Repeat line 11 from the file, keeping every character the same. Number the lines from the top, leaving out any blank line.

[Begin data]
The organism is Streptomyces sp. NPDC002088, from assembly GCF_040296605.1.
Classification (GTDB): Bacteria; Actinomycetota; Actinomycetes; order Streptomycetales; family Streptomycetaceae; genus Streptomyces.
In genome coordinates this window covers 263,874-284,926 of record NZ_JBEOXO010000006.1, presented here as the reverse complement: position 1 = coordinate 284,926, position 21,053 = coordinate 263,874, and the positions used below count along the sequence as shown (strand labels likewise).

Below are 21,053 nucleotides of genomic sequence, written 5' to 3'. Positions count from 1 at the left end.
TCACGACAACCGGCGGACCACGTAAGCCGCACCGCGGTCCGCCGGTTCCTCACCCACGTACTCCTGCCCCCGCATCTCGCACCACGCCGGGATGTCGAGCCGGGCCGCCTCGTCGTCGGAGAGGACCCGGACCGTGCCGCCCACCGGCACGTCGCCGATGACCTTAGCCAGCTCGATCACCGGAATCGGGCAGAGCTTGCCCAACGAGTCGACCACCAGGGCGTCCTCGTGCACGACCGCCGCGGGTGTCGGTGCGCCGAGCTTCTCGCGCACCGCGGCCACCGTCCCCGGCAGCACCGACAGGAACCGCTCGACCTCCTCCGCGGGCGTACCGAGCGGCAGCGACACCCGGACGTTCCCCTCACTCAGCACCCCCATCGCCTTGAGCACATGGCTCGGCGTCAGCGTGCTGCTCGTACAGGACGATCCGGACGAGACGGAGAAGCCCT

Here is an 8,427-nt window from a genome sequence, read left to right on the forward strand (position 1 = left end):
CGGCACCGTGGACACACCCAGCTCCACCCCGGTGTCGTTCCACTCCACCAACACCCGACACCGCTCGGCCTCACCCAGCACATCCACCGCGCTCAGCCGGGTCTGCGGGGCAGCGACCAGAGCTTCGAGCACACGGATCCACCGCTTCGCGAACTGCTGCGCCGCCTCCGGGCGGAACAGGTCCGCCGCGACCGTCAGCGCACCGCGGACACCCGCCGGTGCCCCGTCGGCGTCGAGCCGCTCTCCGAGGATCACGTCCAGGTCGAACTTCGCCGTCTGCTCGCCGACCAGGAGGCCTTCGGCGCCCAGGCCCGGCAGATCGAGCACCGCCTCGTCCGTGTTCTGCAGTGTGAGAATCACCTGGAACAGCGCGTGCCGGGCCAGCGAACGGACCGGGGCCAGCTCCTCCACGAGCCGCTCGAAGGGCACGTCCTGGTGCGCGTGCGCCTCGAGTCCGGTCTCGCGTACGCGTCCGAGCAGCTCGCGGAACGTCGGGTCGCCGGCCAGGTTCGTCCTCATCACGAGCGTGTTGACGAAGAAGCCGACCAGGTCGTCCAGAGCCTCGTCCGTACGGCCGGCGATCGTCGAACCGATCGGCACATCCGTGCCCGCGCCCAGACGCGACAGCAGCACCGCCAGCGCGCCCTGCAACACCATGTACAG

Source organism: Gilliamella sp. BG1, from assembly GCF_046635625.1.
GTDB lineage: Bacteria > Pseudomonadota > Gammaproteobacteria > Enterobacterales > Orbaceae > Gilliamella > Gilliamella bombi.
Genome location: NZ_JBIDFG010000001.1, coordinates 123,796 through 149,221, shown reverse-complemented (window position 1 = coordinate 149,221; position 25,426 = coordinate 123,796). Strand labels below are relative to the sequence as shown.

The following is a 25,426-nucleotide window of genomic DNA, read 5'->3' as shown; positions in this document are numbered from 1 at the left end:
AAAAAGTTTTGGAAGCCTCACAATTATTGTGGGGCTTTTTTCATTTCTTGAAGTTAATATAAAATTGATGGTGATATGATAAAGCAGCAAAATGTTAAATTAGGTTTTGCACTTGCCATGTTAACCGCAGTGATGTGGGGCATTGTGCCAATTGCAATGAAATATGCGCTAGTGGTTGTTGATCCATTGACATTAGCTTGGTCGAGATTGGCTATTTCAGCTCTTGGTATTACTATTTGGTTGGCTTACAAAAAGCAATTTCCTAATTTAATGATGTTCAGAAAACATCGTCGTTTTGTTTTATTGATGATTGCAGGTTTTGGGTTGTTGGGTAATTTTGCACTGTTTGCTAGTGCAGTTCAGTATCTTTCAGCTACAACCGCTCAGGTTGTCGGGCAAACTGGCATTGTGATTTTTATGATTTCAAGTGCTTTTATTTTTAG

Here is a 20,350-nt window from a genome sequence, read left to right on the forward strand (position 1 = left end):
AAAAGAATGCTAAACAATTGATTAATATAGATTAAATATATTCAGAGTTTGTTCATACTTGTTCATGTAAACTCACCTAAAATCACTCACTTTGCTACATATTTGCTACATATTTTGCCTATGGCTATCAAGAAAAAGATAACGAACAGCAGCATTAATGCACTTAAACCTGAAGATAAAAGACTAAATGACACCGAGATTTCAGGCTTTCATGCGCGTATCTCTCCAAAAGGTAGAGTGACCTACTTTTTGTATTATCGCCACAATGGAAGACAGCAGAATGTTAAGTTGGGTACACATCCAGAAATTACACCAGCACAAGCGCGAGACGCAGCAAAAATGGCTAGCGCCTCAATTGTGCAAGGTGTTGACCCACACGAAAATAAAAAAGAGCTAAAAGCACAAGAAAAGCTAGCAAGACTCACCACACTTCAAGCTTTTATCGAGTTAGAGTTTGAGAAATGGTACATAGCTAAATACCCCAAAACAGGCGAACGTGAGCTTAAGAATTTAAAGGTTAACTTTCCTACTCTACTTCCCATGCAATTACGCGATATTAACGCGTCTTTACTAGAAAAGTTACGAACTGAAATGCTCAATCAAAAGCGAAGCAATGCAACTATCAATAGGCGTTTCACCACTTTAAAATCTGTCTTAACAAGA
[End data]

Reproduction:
The following is a 25,426-nucleotide window of genomic DNA, read 5'->3' as shown; positions in this document are numbered from 1 at the left end: